Most of the time, high-school students aren’t learning on a deep level. Their learning is usually focused around stuffing in information for tests and then spitting it back out on those tests. They know facts – but they don’t know why they are learning them. It’s just “what the school requires them to learn.”
This is called “surface learning” – looking only at the top level of the topics and focusing on the exams on those topics. At its worst, nothing “sticks.” Students in a surface-learning situation will “cram, jam, and take the exam” – and retain nothing afterward.
That’s not to say that surface learning isn’t necessary – it is! If you don’t know the basic material – the facts and ideas – then it’s impossible to go deep. But too many times, students stop at the surface, hoping to just pick up enough to get through the exams.
When students like this reach college, they’re in for a shock. Sure, some classes are still mostly memorize-and-spit-it-out classes. But more and more, students in college are expected to go deep – to go beyond the facts to analysis, application, and connection. And more and more, students in college haven’t been prepared to go deep into their learning.
How Do You Go Deep?
In 2004, Gene Thompson-Grove developed a three-step protocol for in-class discussions. In this protocol, each person shares what they’re learning or doing, why it matters, and what they need to do next. As they do this, other people give feedback and responses to what the person is doing.
This protocol has since been used in many ways for deeper learning and discussion, from classrooms to boardrooms. The cool thing is, it can also be used to move yourself into deeper learning, whether you have a group or not.
Question 1: What?
In the “What” section of the protocol, you need to talk about the facts. What are you learning? Can you name, define, and describe each of those things?
Think of this section of the protocol as “checking your knowledge.” Perhaps you have to know all the dates of the Revolutionary War, or all of the terms used in a criminal justice class on juvenile delinquency. Maybe you need to know six different equations for your upcoming calculus test, or be able to recognize nine classical musicians by their music for a music appreciation class.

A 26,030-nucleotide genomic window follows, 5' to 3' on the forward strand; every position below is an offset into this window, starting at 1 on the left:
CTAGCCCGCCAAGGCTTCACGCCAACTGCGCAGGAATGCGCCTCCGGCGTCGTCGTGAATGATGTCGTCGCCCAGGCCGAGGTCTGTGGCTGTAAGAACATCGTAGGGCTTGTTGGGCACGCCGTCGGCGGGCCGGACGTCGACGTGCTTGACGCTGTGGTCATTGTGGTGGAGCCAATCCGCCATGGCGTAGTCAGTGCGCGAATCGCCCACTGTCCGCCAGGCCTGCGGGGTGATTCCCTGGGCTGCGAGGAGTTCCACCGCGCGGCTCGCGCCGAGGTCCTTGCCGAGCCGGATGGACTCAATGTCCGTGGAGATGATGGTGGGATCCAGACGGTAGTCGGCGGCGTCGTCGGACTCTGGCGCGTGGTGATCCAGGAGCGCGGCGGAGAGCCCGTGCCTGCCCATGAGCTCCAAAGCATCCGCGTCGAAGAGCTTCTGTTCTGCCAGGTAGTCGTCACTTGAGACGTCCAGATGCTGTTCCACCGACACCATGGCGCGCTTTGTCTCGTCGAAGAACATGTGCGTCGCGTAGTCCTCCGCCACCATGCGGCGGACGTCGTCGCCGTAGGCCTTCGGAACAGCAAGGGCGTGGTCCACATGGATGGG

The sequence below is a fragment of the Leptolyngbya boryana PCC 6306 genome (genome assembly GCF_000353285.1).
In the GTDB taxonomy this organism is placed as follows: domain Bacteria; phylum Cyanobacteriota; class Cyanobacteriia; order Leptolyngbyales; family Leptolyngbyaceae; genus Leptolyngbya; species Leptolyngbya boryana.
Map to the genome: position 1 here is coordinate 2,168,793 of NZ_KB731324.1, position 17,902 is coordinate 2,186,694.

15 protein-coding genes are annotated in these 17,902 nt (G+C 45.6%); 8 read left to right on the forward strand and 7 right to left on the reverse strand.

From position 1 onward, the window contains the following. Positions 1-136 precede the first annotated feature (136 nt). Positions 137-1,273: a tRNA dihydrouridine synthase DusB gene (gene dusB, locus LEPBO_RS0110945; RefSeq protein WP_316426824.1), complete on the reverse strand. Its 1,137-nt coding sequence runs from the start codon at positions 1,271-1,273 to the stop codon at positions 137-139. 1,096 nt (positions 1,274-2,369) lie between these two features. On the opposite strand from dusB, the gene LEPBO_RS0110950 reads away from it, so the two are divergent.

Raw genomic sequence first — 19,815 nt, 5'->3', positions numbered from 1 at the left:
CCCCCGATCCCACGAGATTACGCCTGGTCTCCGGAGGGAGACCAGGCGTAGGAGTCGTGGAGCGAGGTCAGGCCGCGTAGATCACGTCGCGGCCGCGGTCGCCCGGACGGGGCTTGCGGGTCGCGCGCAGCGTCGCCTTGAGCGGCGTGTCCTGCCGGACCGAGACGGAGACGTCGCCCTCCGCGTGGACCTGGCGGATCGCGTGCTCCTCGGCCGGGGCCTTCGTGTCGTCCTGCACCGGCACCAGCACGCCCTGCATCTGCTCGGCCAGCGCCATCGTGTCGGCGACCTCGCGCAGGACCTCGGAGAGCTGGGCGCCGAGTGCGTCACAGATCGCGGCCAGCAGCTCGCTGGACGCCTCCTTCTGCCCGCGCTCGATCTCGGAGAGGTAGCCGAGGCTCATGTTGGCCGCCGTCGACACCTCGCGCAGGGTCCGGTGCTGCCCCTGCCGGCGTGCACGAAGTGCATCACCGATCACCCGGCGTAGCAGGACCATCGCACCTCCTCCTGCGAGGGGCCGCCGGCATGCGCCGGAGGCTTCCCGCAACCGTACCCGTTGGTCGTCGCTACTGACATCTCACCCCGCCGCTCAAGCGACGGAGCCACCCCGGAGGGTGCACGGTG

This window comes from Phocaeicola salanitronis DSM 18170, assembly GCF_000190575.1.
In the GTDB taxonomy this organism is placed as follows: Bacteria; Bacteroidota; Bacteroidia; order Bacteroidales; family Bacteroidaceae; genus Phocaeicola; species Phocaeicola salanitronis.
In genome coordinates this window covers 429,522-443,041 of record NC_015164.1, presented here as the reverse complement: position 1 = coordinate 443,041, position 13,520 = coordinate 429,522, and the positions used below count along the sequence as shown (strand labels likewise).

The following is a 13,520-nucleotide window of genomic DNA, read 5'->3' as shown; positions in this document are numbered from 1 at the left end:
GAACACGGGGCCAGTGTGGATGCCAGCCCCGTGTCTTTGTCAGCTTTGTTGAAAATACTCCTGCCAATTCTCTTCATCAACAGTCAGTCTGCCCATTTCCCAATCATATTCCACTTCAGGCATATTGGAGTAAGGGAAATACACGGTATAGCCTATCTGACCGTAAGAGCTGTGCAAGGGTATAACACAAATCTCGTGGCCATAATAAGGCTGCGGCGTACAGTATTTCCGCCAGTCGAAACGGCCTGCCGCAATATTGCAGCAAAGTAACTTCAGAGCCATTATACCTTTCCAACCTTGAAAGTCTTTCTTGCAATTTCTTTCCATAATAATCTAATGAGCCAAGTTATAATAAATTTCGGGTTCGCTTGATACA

What do you need to know? What are you learning? Can you recognize it when you see it or hear it? How?
Once you’ve nailed down what you’re learning, you can move on to the second step of the protocol.
Question 2: So What?
In this step, you need to start analyzing what you’re learning. Why does it matter? Why should you care? Why is this information important (beyond passing the test on it)? What kind of effects does this information have on the world, or on your understanding of it?
At this level, you’re looking for connection and relationships. How does this information connect up with a problem you’re trying to solve, a question you’re trying to answer, or other fact you’ve learned? Why is it important that it connects in these ways? How does this knowledge relate to other knowledge you’ve received in other places and in other classes?
After you’ve identified how the material you’re learning relates to other material you’ve learned, it’s time to move on to the last step of the protocol.
Question 3: Now What?
Finally, we get to the top of the heap: Now what?
In this step, you begin applying what you’ve learned: How do these facts you’re learning apply to a problem or issue that you’re interested in, or learning about? What might happen if you used the facts in this way, or in that way? Can you predict what would happen if one of the facts were different or had happened differently? What if that fact wasn’t present? What would that do to the overall understanding you have of the topic that the facts are part of?
This is where you start doing application and prediction. How can you use this information to solve a problem? Is it possible to use this information to come up with a new way of understanding what you’ve learned? Are you able to say what will happen next, given what you already know?
This is also the point when you can start critiquing what you’re learning. Does it match up with what you’ve already learned? How does it do that? (Or, conversely, how does it contradict what you’ve learned?) Do you agree with its predictions? What do you think about these connections and applications?
Here’s an overall diagram for what learning looks like when you use this three-question protocol. First, you have surface learning with “What?” Then you get into mid-level learning with “So what?” Finally, you get into the deep learning with “Now what?” At each level, your learning gets richer and more connected, which is critical to building those bridges between your working memory and your long-term memory. The more connections you have, the more bridges you’ve built!
Tying It All Together
When you go deeper, you get better learning. You know more, and it sticks longer than just the exam you have to take. You’ll do better on exams, and feel less stressed about them. You’ll feel more confident about what you know, and more able to investigate what you’re expected to learn. This also helps you with other classes, as you learn to relate what you learned in one class to other classes you’re taking.
Take some time when you’re studying to work on deeper learning. Ask yourself: What? So what? and Now what? and see what happens!